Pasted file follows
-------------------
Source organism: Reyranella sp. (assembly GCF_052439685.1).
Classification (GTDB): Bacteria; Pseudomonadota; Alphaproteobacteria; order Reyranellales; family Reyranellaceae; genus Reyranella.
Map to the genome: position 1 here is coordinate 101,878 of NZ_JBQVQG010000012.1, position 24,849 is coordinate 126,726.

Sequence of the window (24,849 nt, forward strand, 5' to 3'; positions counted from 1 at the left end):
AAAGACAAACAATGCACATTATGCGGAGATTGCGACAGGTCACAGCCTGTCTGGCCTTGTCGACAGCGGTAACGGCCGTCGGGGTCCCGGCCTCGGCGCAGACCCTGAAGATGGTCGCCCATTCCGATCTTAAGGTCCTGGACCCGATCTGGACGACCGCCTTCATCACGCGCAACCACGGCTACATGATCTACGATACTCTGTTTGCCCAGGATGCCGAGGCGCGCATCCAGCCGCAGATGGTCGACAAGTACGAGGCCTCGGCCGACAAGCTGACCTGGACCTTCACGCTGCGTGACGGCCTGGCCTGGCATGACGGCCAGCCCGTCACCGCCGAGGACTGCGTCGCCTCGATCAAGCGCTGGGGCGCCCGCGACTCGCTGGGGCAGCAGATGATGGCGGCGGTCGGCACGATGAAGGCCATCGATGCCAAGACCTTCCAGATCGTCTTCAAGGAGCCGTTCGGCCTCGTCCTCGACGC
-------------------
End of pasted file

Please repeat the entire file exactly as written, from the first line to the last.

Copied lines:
Source organism: Reyranella sp. (assembly GCF_052439685.1).
Classification (GTDB): Bacteria; Pseudomonadota; Alphaproteobacteria; order Reyranellales; family Reyranellaceae; genus Reyranella.
Map to the genome: position 1 here is coordinate 101,878 of NZ_JBQVQG010000012.1, position 24,849 is coordinate 126,726.

Sequence of the window (24,849 nt, forward strand, 5' to 3'; positions counted from 1 at the left end):
AAAGACAAACAATGCACATTATGCGGAGATTGCGACAGGTCACAGCCTGTCTGGCCTTGTCGACAGCGGTAACGGCCGTCGGGGTCCCGGCCTCGGCGCAGACCCTGAAGATGGTCGCCCATTCCGATCTTAAGGTCCTGGACCCGATCTGGACGACCGCCTTCATCACGCGCAACCACGGCTACATGATCTACGATACTCTGTTTGCCCAGGATGCCGAGGCGCGCATCCAGCCGCAGATGGTCGACAAGTACGAGGCCTCGGCCGACAAGCTGACCTGGACCTTCACGCTGCGTGACGGCCTGGCCTGGCATGACGGCCAGCCCGTCACCGCCGAGGACTGCGTCGCCTCGATCAAGCGCTGGGGCGCCCGCGACTCGCTGGGGCAGCAGATGATGGCGGCGGTCGGCACGATGAAGGCCATCGATGCCAAGACCTTCCAGATCGTCTTCAAGGAGCCGTTCGGCCTCGTCCTCGACGC